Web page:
Weaver            years, till 21

Aug. 1783       Elizabeth Sharp           Spinner and     Catey Reaves (orphan girl

Weaver            4 years old; bound until 18)

Mar. 1785       William Parks              Shoemaker       Martin Murphy aged 2 years

Mar. 1785       Matthew MaCauley   Blacksmith      Thomas Kee (orphan, 10 yrs.)

Nov. 1785       Jannett Anderson        Taylor             John Reeves (orphan, 13 yrs, until 21)

Aug. 1786       William Holliday         Blacksmith      Benjamin Nicholson (orphan, 12 years, until                                                                                     21)

Nov. 1786       John Galbreath            Taylor             Richard Clifton (ages 16 ½ years, until 21)

Feb. 1788        Brien Collingwood      Taylor             John Dishon (aged 5 years, until 21)

———-

Note: List to be continued. We are particularly interested in finding the names of joiners (cabinet-makers), potters (if any), and brick-masons. Old Salem had potters; but Hillsborough apparently had none.

 

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EARLY LINKS BETWEEN HILLSBOROUGH AND SALEM –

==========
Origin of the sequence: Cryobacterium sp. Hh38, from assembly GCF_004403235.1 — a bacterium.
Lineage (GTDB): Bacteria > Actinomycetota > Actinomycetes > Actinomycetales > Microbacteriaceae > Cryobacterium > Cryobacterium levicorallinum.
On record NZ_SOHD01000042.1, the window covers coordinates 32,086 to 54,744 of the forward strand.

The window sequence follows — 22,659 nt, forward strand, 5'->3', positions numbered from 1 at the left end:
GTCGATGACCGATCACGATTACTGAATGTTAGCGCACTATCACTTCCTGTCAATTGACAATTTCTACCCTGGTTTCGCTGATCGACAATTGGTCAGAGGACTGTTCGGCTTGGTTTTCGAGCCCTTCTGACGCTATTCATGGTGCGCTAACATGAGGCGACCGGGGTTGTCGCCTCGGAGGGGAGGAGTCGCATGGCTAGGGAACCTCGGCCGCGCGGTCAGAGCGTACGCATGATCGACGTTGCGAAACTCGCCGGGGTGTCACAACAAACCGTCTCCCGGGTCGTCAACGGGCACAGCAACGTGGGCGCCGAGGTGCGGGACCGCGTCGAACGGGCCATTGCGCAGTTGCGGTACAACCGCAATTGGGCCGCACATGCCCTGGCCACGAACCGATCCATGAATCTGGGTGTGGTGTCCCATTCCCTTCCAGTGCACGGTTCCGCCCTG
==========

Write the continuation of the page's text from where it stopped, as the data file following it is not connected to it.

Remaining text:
Both Hillsborough and Old Salem are marking 200th anniversaries this year. Hillsborough, the 200th anniversary of its name Hillsborough, and Old Salem the 200th anniversary of its founding on its present site in Salem. Then, as now, there was a good deal of friendly intercourse between the two communities in spite of the long miles of hills and forests separating them.

Hillsborough merchants ordered tinware, paper, and leather goods from the Moravian craftsmen who sent it down at intervals on their wagons. The valuable Letter-Book of John Hogg & Co. (owned by Mr. James Webb Cheshire and kindly loaned last year to the Society) tells of the commerce between the canny Scots merchants of Hillsborough and the equally canny Moravians of Salem.